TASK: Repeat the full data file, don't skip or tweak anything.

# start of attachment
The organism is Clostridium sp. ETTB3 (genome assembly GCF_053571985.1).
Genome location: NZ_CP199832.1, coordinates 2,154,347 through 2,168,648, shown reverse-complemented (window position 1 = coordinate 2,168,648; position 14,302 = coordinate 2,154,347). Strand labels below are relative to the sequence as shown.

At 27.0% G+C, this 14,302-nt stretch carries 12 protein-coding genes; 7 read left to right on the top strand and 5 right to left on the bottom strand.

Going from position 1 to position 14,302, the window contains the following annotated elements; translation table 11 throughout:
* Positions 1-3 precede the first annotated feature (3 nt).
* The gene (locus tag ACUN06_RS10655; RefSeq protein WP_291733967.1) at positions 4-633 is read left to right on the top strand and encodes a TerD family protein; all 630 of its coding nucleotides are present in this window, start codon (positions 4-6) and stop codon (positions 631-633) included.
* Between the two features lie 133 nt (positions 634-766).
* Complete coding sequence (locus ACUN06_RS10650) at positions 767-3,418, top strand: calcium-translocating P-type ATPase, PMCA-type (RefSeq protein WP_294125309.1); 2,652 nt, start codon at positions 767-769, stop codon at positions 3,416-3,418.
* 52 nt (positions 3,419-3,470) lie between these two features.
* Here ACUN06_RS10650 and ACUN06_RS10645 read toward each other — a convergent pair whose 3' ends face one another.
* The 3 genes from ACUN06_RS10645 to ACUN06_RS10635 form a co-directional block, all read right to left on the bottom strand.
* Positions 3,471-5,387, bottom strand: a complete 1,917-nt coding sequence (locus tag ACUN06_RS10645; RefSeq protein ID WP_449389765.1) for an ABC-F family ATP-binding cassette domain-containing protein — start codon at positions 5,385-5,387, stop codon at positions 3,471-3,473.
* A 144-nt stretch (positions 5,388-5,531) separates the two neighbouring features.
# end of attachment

The organism is Clostridium sp. ETTB3 (genome assembly GCF_053571985.1).
Genome location: NZ_CP199832.1, coordinates 2,154,347 through 2,168,648, shown reverse-complemented (window position 1 = coordinate 2,168,648; position 14,302 = coordinate 2,154,347). Strand labels below are relative to the sequence as shown.

At 27.0% G+C, this 14,302-nt stretch carries 12 protein-coding genes; 7 read left to right on the top strand and 5 right to left on the bottom strand.

Going from position 1 to position 14,302, the window contains the following annotated elements; translation table 11 throughout:
* Positions 1-3 precede the first annotated feature (3 nt).
* The gene (locus tag ACUN06_RS10655; RefSeq protein WP_291733967.1) at positions 4-633 is read left to right on the top strand and encodes a TerD family protein; all 630 of its coding nucleotides are present in this window, start codon (positions 4-6) and stop codon (positions 631-633) included.
* Between the two features lie 133 nt (positions 634-766).
* Complete coding sequence (locus ACUN06_RS10650) at positions 767-3,418, top strand: calcium-translocating P-type ATPase, PMCA-type (RefSeq protein WP_294125309.1); 2,652 nt, start codon at positions 767-769, stop codon at positions 3,416-3,418.
* 52 nt (positions 3,419-3,470) lie between these two features.
* Here ACUN06_RS10650 and ACUN06_RS10645 read toward each other — a convergent pair whose 3' ends face one another.
* The 3 genes from ACUN06_RS10645 to ACUN06_RS10635 form a co-directional block, all read right to left on the bottom strand.
* Positions 3,471-5,387, bottom strand: a complete 1,917-nt coding sequence (locus tag ACUN06_RS10645; RefSeq protein ID WP_449389765.1) for an ABC-F family ATP-binding cassette domain-containing protein — start codon at positions 5,385-5,387, stop codon at positions 3,471-3,473.
* A 144-nt stretch (positions 5,388-5,531) separates the two neighbouring features.